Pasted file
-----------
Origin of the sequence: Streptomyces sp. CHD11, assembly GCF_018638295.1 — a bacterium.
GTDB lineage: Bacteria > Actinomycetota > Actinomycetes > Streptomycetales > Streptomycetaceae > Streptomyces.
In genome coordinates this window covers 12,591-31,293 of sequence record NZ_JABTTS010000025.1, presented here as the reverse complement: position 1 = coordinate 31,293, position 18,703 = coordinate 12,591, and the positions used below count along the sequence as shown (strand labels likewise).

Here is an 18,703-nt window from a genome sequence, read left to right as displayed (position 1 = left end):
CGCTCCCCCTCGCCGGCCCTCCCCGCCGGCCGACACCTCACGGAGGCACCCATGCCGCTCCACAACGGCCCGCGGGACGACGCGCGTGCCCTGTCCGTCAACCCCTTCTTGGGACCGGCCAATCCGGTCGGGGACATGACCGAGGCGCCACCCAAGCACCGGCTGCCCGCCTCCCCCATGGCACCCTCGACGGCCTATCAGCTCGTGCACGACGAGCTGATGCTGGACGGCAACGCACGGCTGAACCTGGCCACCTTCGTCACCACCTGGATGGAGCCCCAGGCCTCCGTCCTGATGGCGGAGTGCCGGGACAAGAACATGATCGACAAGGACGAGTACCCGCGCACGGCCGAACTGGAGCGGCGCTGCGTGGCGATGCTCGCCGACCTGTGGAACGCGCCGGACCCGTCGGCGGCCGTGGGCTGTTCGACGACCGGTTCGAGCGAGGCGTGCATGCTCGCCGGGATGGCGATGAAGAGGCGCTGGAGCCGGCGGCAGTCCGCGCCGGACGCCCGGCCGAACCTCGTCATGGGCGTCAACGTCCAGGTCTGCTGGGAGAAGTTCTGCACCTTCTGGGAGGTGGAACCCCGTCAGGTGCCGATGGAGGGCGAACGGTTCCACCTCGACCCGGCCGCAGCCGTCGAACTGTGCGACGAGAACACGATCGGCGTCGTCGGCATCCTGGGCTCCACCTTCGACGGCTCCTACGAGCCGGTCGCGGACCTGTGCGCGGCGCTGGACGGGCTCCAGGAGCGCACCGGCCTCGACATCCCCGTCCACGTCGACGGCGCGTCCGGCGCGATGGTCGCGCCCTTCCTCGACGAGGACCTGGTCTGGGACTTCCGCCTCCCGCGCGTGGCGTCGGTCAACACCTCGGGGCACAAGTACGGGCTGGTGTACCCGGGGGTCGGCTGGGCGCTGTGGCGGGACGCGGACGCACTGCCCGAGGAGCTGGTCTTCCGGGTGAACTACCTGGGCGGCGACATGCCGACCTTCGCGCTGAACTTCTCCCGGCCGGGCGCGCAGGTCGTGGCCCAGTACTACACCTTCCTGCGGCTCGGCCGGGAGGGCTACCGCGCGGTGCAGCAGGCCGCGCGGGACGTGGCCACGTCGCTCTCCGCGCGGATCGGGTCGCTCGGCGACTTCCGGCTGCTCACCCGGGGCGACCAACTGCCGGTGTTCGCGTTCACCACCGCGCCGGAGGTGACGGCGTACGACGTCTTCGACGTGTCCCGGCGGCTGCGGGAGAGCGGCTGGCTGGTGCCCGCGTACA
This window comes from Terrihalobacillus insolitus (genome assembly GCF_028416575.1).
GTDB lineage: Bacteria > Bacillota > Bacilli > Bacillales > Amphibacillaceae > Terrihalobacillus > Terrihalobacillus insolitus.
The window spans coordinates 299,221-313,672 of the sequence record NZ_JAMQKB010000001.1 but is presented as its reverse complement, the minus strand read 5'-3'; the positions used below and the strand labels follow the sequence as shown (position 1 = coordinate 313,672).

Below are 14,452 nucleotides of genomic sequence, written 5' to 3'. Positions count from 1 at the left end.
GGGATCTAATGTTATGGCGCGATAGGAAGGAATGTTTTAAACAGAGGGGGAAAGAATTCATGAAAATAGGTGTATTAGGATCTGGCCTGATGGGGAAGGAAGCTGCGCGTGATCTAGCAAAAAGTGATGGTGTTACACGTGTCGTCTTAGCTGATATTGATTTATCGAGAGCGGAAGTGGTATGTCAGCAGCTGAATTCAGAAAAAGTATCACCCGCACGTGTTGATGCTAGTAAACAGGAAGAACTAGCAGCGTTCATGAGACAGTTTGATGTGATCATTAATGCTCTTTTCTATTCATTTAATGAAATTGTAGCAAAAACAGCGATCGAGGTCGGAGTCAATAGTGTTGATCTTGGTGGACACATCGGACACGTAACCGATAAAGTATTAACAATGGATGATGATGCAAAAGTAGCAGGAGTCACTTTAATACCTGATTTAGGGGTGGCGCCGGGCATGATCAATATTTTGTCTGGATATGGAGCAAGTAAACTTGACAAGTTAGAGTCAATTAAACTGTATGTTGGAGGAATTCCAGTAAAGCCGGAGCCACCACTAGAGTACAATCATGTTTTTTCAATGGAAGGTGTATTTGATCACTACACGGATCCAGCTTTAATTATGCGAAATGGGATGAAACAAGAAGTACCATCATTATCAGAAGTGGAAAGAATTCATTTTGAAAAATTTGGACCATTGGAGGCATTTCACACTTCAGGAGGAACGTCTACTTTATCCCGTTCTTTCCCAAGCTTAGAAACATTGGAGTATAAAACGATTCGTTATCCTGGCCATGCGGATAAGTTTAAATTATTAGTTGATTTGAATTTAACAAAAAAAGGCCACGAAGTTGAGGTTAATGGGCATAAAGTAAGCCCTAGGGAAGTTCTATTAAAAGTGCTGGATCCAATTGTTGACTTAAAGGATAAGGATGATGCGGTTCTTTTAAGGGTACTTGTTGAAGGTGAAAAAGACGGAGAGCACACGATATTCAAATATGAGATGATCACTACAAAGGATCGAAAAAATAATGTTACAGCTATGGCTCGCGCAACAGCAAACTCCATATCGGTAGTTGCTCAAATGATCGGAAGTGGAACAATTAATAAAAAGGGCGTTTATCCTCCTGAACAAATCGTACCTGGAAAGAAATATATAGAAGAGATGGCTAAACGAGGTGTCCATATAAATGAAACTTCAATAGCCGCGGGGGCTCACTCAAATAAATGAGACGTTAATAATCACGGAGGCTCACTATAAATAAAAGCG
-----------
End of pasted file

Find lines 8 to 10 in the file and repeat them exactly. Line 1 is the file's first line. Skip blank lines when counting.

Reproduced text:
The window spans coordinates 299,221-313,672 of the sequence record NZ_JAMQKB010000001.1 but is presented as its reverse complement, the minus strand read 5'-3'; the positions used below and the strand labels follow the sequence as shown (position 1 = coordinate 313,672).

Below are 14,452 nucleotides of genomic sequence, written 5' to 3'. Positions count from 1 at the left end.
GGGATCTAATGTTATGGCGCGATAGGAAGGAATGTTTTAAACAGAGGGGGAAAGAATTCATGAAAATAGGTGTATTAGGATCTGGCCTGATGGGGAAGGAAGCTGCGCGTGATCTAGCAAAAAGTGATGGTGTTACACGTGTCGTCTTAGCTGATATTGATTTATCGAGAGCGGAAGTGGTATGTCAGCAGCTGAATTCAGAAAAAGTATCACCCGCACGTGTTGATGCTAGTAAACAGGAAGAACTAGCAGCGTTCATGAGACAGTTTGATGTGATCATTAATGCTCTTTTCTATTCATTTAATGAAATTGTAGCAAAAACAGCGATCGAGGTCGGAGTCAATAGTGTTGATCTTGGTGGACACATCGGACACGTAACCGATAAAGTATTAACAATGGATGATGATGCAAAAGTAGCAGGAGTCACTTTAATACCTGATTTAGGGGTGGCGCCGGGCATGATCAATATTTTGTCTGGATATGGAGCAAGTAAACTTGACAAGTTAGAGTCAATTAAACTGTATGTTGGAGGAATTCCAGTAAAGCCGGAGCCACCACTAGAGTACAATCATGTTTTTTCAATGGAAGGTGTATTTGATCACTACACGGATCCAGCTTTAATTATGCGAAATGGGATGAAACAAGAAGTACCATCATTATCAGAAGTGGAAAGAATTCATTTTGAAAAATTTGGACCATTGGAGGCATTTCACACTTCAGGAGGAACGTCTACTTTATCCCGTTCTTTCCCAAGCTTAGAAACATTGGAGTATAAAACGATTCGTTATCCTGGCCATGCGGATAAGTTTAAATTATTAGTTGATTTGAATTTAACAAAAAAAGGCCACGAAGTTGAGGTTAATGGGCATAAAGTAAGCCCTAGGGAAGTTCTATTAAAAGTGCTGGATCCAATTGTTGACTTAAAGGATAAGGATGATGCGGTTCTTTTAAGGGTACTTGTTGAAGGTGAAAAAGACGGAGAGCACACGATATTCAAATATGAGATGATCACTACAAAGGATCGAAAAAATAATGTTACAGCTATGGCTCGCGCAACAGCAAACTCCATATCGGTAGTTGCTCAAATGATCGGAAGTGGAACAATTAATAAAAAGGGCGTTTATCCTCCTGAACAAATCGTACCTGGAAAGAAATATATAGAAGAGATGGCTAAACGAGGTGTCCATATAAATGAAACTTCAATAGCCGCGGGGGCTCACTCAAATAAATGAGACGTTAATAATCACGGAGGCTCACTATAAATAAAAGCG